- Du Pont, Monsanto and American Cyanamid together released 710 million pounds of TRI chemicals, 15 percent of total releases and transfers.
- The chemical industry reported 2.9 billion pounds of TRI releases, almost half the total of releases and transfers.
- Just 25 chemicals made up 85 percent of all releases and transfers; three of these, ammonium sulfate, hydrochloric acid and methanol, accounted for about 30 percent of total TRI releases and transfers.
- One of these top 25 chemicals, dichloromethane, is a carcinogen.
- Seven of the top 25 chemicals are considered highly toxic: ammonia; carbon disulfide; chlorine; zinc; and copper, manganese and zinc compounds.
- Carcinogens comprise only eight percent of the TRI releases and transfers.
The knowledge of toxic pollution that TRI provides helps protect the environment in many ways. EPA uses TRI data to strengthen the regulation of toxic releases, to develop pollution prevention programs and to target inspection and compliance activities. While the TRI itself does not calculate risks to human health or the environment, its data help to identify places of concern. In addition, the existence and accessibility of the TRI data have resulted in actions by individuals, communities, environmental groups, state legislatures, businesses and many others to reduce pollution.
"The Toxics Release Inventory is fundamentally changing the way this country approaches the challenge of reducing the release of toxic emissions into the environment. I doubt if even TRI's most enthusiastic sponsors realized how powerful a tool for environmental improvement it would become. It is empowering citizen groups and community officials. It is opening the eyes of corporate executives, some of whom are only now finding out how many valuable chemicals they are wasting. It is enabling regulators, like EPA, to be much more effective in targeting the worst problems," said Reilly.
The Agency estimates that up to one-third of the facilities that should be reporting to TRI are not doing so. To improve reporting compliance, EPA has so far filed over 200 civil complaints against non-reporters, proposed penalties in excess of $7 million and issued 2,061 notices of non-compliance. To ensure proper reporting, EPA has conducted over 1,330 on-site inspections of TRI facilities.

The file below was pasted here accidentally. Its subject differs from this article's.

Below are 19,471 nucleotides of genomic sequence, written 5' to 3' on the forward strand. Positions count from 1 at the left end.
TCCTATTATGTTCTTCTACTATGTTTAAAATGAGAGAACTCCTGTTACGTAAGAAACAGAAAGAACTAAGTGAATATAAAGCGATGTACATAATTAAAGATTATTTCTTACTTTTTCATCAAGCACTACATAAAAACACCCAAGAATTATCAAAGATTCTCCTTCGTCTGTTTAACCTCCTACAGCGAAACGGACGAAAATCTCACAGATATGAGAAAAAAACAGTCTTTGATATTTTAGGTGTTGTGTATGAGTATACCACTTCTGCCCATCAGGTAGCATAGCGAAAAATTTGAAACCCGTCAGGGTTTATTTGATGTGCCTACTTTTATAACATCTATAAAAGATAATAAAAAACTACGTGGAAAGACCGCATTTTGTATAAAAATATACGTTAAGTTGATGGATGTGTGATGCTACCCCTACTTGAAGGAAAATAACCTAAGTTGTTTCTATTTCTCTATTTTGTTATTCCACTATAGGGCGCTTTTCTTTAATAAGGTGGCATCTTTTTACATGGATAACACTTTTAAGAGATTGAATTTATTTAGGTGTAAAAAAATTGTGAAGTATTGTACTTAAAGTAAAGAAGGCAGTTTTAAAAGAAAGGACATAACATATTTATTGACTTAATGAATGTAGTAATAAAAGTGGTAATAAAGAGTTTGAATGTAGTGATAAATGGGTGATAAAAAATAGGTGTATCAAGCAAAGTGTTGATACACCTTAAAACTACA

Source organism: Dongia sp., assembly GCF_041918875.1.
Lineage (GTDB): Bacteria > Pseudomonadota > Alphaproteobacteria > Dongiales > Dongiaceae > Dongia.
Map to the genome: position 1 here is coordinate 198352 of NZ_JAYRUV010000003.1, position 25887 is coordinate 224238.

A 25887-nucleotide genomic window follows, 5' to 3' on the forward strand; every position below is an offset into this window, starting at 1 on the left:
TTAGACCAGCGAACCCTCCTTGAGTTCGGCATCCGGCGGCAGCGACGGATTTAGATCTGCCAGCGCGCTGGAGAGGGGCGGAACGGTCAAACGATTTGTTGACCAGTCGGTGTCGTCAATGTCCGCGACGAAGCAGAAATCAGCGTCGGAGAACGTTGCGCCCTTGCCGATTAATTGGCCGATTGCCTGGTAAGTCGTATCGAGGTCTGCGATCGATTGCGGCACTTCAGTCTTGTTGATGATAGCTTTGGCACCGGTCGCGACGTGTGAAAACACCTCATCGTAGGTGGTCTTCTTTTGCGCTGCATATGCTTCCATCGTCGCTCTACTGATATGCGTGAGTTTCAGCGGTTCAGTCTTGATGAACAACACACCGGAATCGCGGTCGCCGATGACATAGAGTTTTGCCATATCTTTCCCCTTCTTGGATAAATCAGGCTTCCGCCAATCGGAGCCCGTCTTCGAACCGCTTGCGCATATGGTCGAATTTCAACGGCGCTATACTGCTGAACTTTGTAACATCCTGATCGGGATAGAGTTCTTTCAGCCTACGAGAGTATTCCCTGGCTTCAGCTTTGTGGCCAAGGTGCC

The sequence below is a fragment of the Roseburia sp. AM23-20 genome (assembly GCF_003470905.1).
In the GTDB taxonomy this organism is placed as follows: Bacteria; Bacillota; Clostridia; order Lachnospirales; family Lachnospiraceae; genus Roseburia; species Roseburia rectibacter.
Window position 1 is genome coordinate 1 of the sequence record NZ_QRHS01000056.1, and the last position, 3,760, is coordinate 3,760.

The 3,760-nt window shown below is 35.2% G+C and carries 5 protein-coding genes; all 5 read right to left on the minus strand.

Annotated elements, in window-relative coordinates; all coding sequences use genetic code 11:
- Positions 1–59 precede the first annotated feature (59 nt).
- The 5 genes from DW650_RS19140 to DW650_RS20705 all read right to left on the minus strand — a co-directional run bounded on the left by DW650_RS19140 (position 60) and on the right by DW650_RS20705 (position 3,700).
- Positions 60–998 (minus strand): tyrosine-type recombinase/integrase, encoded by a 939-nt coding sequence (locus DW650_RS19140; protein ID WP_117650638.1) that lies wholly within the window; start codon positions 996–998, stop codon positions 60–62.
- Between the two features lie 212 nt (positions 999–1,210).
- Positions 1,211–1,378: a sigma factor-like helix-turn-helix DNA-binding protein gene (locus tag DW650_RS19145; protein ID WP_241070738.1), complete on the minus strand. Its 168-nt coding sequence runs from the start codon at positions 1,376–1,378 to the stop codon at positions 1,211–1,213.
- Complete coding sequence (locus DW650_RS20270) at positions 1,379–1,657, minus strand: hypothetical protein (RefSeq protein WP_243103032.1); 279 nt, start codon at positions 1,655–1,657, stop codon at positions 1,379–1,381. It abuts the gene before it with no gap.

"Toxics in the Community" details releases by chemical, industrial class, state, county and type of environmental release (air, water, land). It also addresses the health effects and risks posed by TRI chemicals, off-site transfers, waste minimization and uses of TRI.
Under section 313 of the Emergency Planning and Community Right-to-Know Act (EPCRA), certain manufacturing facilities are required to report their annual emissions of listed chemicals to air, water and land. Section 313 contains a list of 332 toxic chemicals and chemical categories which may pose potentially significant hazards to human health and the environment. Facilities submit reports to EPA and their states. EPA received over 70,000 reports from 19,762 facilities for 1988 releases. The Agency released the first TRI figures, covering 1987 releases, in 1989.
TRI data are publicly available on microfiche at over 4,000 libraries nationwide. An on-line database of releases and transfers is also accessible through the National Library of Medicine's "Toxnet" system. For more information on libraries with TRI data and toxic releases in specific areas, contact the state and/or regional EPA TRI contacts located in appendix E of the report or the EPCRA hotline at 1-800-535-0202.